ping5000's Modern Warfare 2 (PC) review

So good that so much bad can only do so much.

Call of Duty: Modern Warfare 2 as just a game, and not the genocidal product of pure, maleficent evil it’s been made out to be since the infamous announcement of IWNet, is really, really good. The single-player campaign is unflinching and uncompromising, and bravely goes deeper into its own fiction, leaving behind any semblance of authenticity in favor a campaign more defining and personal. Its multi-player is a lot of fun and minor adjustments culminate into a better base multi-player game than what was in Modern Warfare. Evaluating Modern Warfare 2 as just a game, though, wouldn’t be fair. The $60 price point lingers on a platform that isn’t affected by licensing fees and the lack of dedicated servers is a pretty big issue, whether you care, don’t care or if you don’t get it at all. You could take all of that as a back-handed complement then, because I still recommend Modern Warfare 2. The game itself is extremely good, even with all the bad decisions that weigh it down. It speaks volumes to the quality of the game and if a 5-hour roller coaster ride and a stable multi-player game sound good at a $60 price point, then totally go for it.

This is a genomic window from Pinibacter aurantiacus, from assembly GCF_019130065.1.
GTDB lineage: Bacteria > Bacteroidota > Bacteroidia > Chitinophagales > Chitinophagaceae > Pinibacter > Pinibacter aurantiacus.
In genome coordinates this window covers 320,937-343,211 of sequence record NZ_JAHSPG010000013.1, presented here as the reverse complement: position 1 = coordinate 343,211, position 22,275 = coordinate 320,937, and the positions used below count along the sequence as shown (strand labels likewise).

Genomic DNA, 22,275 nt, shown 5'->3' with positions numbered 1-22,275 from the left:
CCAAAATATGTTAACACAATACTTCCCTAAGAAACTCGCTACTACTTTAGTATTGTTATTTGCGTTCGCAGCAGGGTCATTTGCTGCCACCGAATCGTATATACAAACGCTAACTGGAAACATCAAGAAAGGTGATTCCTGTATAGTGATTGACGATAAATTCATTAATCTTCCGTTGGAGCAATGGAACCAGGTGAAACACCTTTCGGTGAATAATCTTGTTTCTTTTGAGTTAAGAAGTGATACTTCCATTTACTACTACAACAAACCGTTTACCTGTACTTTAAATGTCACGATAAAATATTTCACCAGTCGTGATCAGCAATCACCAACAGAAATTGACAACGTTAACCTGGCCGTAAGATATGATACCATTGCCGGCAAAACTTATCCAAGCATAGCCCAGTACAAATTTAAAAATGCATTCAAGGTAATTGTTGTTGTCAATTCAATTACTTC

Probably the only parts of the game that have remained unscathed throughout this whole ordeal with IWNet are the parts that don’t require more than one able body to play, like the single-player. Set 5 years after everything that went down in Modern Warfare, Modern Warfare 2 picks right up, where tensions are still high and the climate is less than favorable for peace. Modern Warfare 2 starts off on a familiar track; the game tosses you into Afghanistan, takes you across the globe in before laying down the unbearable, pivotal plot point that changes everything.